What I Wish I’d Known Before Working on a Film Set
Charli is a recent graduate from Westminster University, where she studied Television Production. She gives a lighthearted but helpful account of her first time working on a film set. Whilst she thoroughly enjoyed it, if she had known what to expect, the experience might have gone a little smoother…!
Working on a film set – Photo by KAL VISUALS on Unsplash
Having worked in TV and online content for the past year, when offered the chance to work on a feature film, I jumped at the chance! I was lucky enough to be recommended to the production manager by a 3rd AD (Assistant Director) whom I had previously worked with. I’m aware that many people spend years trying to get into film, so I could not turn down this fantastic opportunity.
Having spent the past month fully immersed in the film world, here are 5 things I wish I had known beforehand…!
It is not as glamorous as it sounds!
As a runner, which is the entry level role that any newbie would find themselves working in, you will likely find yourself questioning why you signed up to this at times – perhaps when you are emptying the bins at the end of the day to help the locations department, or struggling to put an easy-up (not easy!!) in the pouring rain for the director to sit under, or trying to source some unusual food for the lead actor or a strange elusive prop for the art department. However, that being said, you will end up with some crazy stories to tell your grandchildren!
There’s a walkie talkie lingo you need to know
There’s such a thing as comms (walkie talkie) language, which can be baffling when you arrive on your first film set! Here are a few phrases I wish I’d known before hearing them for the first time at work, some more obvious than others!
- Always start a message with ‘(your name) to (their name)’ to ensure they know whom they are talking to, and ensure they respond with ‘go ahead’ before you start talking.
- Use ‘copy’ to say you understand.
- ‘What’s your twenty?’ means ‘Where are you?’
- ‘I’m going ten one’ is a polite way of saying you are nipping to the loo.
- If someone says ‘radio check’ and you hear them, respond with ‘good check’.
Here’s a handy cheat sheet for walkie talkie codes and radio etiquette.
Go prepared – essential kit for runners
There are a few essentials that every runner should have in their bum bag:
- Pens and sharpies (mainly for putting names on coffee orders)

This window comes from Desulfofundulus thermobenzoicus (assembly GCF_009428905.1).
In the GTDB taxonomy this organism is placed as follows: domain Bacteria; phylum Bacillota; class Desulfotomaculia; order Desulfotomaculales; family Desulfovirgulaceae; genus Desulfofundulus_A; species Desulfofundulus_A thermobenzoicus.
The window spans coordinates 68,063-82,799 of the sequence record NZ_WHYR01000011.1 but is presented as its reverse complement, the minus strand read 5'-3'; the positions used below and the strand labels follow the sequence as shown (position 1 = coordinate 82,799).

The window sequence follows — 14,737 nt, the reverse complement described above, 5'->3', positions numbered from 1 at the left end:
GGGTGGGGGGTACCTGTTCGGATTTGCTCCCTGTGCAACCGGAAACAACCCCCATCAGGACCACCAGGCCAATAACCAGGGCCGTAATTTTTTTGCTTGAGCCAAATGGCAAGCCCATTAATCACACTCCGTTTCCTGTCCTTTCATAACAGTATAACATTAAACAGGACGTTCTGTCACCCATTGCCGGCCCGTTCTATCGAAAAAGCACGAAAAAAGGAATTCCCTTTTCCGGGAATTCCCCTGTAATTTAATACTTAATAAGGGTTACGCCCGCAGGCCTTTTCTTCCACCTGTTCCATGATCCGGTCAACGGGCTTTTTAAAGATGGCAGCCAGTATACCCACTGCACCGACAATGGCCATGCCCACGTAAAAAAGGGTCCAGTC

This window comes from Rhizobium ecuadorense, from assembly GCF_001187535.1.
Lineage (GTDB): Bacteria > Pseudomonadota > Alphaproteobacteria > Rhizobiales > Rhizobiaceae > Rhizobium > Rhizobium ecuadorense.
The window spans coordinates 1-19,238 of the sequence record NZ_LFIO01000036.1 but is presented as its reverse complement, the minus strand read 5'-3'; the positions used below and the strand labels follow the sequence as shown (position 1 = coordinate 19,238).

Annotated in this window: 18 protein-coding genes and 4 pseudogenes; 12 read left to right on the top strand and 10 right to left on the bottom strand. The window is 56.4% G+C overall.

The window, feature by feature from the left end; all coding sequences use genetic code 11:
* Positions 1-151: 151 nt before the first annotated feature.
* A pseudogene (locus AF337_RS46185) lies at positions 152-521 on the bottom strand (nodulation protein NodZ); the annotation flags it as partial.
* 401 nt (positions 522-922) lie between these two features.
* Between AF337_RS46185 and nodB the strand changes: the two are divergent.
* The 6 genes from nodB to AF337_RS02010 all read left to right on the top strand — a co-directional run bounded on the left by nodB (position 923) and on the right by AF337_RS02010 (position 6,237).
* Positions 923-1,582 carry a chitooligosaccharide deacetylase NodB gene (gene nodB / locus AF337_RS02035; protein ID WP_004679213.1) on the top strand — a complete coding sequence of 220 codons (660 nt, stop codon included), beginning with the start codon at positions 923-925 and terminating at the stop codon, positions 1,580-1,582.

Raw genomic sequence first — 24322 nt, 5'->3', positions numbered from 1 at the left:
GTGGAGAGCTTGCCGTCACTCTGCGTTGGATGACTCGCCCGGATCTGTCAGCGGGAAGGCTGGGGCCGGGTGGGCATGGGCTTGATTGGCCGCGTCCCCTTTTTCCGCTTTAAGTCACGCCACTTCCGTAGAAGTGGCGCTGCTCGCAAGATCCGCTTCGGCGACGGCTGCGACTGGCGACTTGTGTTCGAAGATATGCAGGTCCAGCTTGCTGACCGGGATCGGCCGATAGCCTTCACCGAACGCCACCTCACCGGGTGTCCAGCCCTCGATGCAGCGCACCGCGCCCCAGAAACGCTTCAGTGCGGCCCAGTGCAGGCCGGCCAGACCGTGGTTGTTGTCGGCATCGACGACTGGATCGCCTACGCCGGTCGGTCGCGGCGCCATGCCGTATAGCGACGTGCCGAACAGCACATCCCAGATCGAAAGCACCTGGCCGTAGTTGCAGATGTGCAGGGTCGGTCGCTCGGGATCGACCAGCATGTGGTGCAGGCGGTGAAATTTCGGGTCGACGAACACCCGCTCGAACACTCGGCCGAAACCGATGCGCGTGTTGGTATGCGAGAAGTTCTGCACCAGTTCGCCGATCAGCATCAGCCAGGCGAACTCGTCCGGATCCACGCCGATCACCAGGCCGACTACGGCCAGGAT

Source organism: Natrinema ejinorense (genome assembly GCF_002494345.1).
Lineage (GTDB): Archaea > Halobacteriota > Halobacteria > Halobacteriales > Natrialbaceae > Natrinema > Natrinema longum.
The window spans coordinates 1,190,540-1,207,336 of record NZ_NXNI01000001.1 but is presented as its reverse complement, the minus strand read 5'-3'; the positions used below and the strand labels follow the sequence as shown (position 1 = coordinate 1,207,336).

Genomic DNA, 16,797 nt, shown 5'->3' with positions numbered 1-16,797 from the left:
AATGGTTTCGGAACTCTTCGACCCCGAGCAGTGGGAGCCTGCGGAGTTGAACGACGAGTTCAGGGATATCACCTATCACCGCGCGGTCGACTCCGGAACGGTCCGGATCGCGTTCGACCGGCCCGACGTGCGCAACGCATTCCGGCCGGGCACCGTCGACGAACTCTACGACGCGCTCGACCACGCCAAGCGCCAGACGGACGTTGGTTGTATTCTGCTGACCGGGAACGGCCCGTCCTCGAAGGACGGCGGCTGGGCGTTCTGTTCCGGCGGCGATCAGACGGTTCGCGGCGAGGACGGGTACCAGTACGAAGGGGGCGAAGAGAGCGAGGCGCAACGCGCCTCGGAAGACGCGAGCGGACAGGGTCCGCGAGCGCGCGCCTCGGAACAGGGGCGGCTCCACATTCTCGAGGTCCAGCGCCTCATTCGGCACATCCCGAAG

- Coloured insulating tape – whether that be red tape to mark faulty equipment, yellow tape to mark your own equipment, or just tape to stick things back together!
- A portable charger for your phone!
- A headtorch
- A waterproof coat and wellies if you are shooting outdoors!
Being a personal assistant to an actor is not just hard work when the actor is hard work…
Obviously, if you are working with an actor who is a bit of a diva, it can be slightly frustrating. But I found that looking after even the nicest of actors can be difficult – they may be the ones that never ask for anything – so you have to figure out for yourself what it is that they want! This is definitely harder than them just outright telling you!
It is more than a job
When you are working on a long form (long contract) feature film, it will consume your life for that period, even as a runner.
From the day you start, and every day following, all you will think about is this job. You’ll probably even dream about it!
But, the most important thing to remember (which is not just important to working in the film industry, but is more noticeable when people are pushed to their extremes due to the 12 hour+ days, often for months at a time, and particularly in the cold and rain of night shoots in November in England), is that everyone has something going on in their personal lives or pressure from those above them. This can definitely affect the way they treat you. So, you should never take anything personally and always retain your patience. This will get you through to the end of the job!